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WYPR Features

Usually parents do their best to steer babies clear of germs. However there is at least one strain of bacteria that children need. Unfortunately scientists at UC Davis say it is disappearing . . . to the detriment of our children.

Summer Berries

Jul 24, 2018

Summer is the season of the berry patch, the source of some of the most appealing fruit of the year. Blueberries, raspberries, blackberries, black raspberries... gooseberries! We could go on and on, and you can eat 'em right off the bush, or you can take 'em home for some real fun.

Miller: Redesigning Healthcare

Jul 24, 2018

Dr. Redonda Miller, president of The Johns Hopkins Hospital, tells us why it's important that health systems "think in nontraditional ways to create more value for patients" and what that means for Hopkins. 

Edible Plants

Jul 24, 2018
Chris Luczkow/flickr

My kids used to gather a bucket full of plants and twigs they foraged from our backyard and offer it to me and my wife as “soup.” While most of those ingredients were inedible, you’d be surprised how many were edible and rich in vitamins and minerals! Their favorite food to serve, and most easily harvested, was Dandelions. I can remember the shock on their faces when I put the whole thing, stem and flower, in my mouth, chewed and then swallowed.

Ghost Anemones

Jul 24, 2018
The National Aquarium

If you’ve ever peered into a tide pool and glimpsed an exotic, pulsing flower-like creature, you’ve probably seen a sea anemone. Found across the globe, these diverse and beautiful creatures aren’t plants, they’re colonizing animals, and they occur in nearly every marine habitat—tropical, temperate, shallow or deep. And they’re even here in Baltimore’s Inner Harbor.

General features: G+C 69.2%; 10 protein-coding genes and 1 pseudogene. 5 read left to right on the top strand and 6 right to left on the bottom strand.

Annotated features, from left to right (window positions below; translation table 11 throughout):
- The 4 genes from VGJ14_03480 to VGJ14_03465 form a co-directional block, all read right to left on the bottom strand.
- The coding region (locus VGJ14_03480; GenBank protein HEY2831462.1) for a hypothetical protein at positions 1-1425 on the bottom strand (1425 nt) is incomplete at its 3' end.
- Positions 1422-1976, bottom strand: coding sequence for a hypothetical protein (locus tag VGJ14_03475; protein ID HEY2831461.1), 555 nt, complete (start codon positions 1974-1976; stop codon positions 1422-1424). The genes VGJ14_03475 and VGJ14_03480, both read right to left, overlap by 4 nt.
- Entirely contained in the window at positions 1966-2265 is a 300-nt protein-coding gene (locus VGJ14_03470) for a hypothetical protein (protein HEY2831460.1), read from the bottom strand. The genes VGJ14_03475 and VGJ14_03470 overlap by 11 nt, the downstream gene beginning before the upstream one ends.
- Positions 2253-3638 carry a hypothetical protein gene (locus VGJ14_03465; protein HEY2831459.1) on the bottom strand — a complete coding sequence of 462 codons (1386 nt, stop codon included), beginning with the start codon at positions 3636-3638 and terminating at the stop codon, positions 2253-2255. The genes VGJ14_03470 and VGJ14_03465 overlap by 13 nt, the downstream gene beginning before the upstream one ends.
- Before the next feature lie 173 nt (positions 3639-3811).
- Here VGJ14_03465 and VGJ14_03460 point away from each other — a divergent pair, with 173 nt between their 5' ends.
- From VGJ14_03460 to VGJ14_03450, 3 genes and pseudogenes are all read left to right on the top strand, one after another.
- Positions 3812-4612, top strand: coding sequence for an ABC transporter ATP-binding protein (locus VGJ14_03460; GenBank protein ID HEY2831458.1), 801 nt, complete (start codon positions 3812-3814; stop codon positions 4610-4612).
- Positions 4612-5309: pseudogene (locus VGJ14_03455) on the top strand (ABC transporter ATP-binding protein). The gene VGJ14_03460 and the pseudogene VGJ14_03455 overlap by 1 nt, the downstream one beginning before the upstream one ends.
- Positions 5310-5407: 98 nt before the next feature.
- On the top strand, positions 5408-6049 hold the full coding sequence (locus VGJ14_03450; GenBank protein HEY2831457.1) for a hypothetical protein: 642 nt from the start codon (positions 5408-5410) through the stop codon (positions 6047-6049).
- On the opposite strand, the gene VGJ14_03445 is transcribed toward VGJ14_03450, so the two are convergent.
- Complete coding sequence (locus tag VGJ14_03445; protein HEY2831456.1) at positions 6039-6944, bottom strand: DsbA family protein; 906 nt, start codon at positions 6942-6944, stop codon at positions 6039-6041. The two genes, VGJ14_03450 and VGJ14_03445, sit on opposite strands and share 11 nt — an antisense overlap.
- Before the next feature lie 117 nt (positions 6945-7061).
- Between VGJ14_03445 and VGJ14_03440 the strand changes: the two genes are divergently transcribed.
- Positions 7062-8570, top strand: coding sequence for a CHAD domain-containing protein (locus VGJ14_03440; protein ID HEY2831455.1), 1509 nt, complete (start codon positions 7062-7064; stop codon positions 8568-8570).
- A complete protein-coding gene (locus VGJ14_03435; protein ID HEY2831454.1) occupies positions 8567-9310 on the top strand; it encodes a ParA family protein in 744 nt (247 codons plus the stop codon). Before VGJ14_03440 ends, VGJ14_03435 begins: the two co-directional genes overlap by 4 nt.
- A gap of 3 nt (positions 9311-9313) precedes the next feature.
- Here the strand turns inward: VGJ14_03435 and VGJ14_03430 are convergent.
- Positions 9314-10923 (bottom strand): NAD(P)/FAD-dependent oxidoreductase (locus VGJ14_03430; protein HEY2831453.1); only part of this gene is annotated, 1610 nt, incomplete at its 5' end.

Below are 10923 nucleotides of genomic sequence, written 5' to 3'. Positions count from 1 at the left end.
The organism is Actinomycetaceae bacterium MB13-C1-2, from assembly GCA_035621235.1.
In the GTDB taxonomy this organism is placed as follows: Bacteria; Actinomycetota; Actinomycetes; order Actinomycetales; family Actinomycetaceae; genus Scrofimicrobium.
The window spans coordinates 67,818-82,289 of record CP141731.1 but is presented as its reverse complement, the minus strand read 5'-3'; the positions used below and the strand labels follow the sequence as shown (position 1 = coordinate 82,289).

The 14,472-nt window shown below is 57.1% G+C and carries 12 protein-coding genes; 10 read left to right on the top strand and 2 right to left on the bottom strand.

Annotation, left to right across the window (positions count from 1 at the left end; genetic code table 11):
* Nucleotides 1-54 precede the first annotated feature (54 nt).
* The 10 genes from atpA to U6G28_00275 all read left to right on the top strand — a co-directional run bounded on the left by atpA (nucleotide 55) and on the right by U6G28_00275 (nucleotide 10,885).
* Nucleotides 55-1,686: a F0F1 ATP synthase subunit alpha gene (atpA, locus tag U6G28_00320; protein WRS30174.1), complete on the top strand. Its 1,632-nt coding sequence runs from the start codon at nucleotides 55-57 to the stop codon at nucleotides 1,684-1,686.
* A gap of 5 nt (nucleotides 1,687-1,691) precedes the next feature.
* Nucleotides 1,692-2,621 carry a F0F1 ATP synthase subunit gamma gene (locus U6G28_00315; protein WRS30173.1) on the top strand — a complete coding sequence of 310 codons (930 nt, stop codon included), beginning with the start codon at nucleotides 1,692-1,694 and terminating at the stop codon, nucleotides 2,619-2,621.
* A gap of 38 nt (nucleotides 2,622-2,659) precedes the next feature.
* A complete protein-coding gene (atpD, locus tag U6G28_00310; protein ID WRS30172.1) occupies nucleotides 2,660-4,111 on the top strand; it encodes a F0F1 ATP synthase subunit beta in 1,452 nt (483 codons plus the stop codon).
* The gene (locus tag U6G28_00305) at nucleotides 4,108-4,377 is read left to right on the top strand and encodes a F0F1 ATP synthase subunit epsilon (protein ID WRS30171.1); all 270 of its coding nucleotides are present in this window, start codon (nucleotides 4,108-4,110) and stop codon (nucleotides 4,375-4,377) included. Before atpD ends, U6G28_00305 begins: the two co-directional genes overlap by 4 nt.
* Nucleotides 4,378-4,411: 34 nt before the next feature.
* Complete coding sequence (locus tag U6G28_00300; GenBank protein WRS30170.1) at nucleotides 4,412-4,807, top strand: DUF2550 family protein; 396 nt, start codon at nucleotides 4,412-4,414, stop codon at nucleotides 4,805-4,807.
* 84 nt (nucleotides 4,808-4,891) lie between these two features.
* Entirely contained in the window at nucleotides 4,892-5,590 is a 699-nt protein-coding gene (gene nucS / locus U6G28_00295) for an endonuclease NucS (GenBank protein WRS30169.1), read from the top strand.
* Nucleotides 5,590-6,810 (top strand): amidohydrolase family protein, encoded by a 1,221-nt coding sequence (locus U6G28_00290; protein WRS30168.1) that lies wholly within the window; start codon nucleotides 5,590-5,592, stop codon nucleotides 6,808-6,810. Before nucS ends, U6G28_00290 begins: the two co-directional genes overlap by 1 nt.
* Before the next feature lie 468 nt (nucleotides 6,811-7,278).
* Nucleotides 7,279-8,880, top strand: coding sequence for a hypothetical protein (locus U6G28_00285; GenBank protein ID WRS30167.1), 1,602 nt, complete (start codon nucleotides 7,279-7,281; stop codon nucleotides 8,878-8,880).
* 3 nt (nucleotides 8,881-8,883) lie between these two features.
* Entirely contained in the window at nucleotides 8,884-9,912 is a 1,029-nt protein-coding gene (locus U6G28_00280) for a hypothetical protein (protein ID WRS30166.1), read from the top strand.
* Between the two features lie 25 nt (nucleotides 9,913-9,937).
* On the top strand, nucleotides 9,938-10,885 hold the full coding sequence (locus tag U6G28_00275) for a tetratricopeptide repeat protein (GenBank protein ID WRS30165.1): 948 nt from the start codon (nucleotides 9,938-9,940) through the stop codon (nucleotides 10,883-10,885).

Erin Berzel Photography, erinberzel.com

Catherine tells us about the growing trend of older American entrepreneurs.

This week we’re turning the airwaves over to you to share your favorite food and travel stories. Tony and Chef Cindy take your calls and emails and share some of their favorite dining experiences while on the road.

Anirban tells us about a sobering report that finds that people living in 15 different nations don't have the retirement information that they should.

Anirban shares research on the economic and personal considerations caregivers face.

Odyssey: Jack Whitten Sculpture

Jul 19, 2018

2016 National Medal of Arts honoree, Jack Whitten, is best known for his paintings. This may be because his sculptures have never been visible to the public until now. The sculptures — inspired by the materials and traditions of Africa and ancient Greece — are now on view at the Baltimore Museum of Art in the exhibition Odyssey: Jack Whitten Sculpture. Kevin Tervala, the museum’s Associate Curator of African Art, tells us more about the artist and the exhibition.

Organic Wines

Jul 18, 2018
Stefano Lubiana/flickr

The good news for people who want to support organic farming and buy organic wines is that there's lots of choices out there. Click the links to purchase Al and Hugh's recommendations at Kenilworth Wine & Spirits.

I’ve spoken often about the impact that our ever-more-connected human world has on our native plant and animal species. In the case of invasive species, human efforts to connect to new lands and new people can result in the introduction of a plant, animal, or insect that can often produce devastating consequences for native species. The battle against invasive species is real, and environmental education organizations like Irvine Nature Center are on the front lines.

For some invasive plants in particular, the best way to beat them is to eat them. This is especially true for garlic mustard, an invasive plant that you can find throughout our area.

Cleaner But Greener

Jul 18, 2018
The National Aquarium

If your household is like most, you’ve likely accumulated an array of scrubs, sprays, paints and solvents, each aimed at helping you tackle a dirty job. But what if having a squeaky clean bathtub leads to tainted ground water, or a shiny car in the driveway means fewer fish in the creek? As with so much in our lives, some of these choices are…complicated.

Tom Pelton

Dean Naujoks fires up the engine of his boat at the Bell Haven Marina in Alexandria, Virginia, and heads out to his version of an office cubicle: the wide, windy, greenish-gray currents of the Potomac River.

“This is the Woodrow Wilson Bridge,” Naujoks says as he guides the boat on a sunny morning. “And then right over here is Jones Point Lighthouse. This is the oldest riverine lighthouse in the country.”

For the last three and a half years, Naujoks – a 49-year-old veteran environmental activist and son of a tool-and-die maker from Eastern Pennsylvania – has worked as the Potomac Riverkeeper, leading a nonprofit organization that advocates for cleaner water.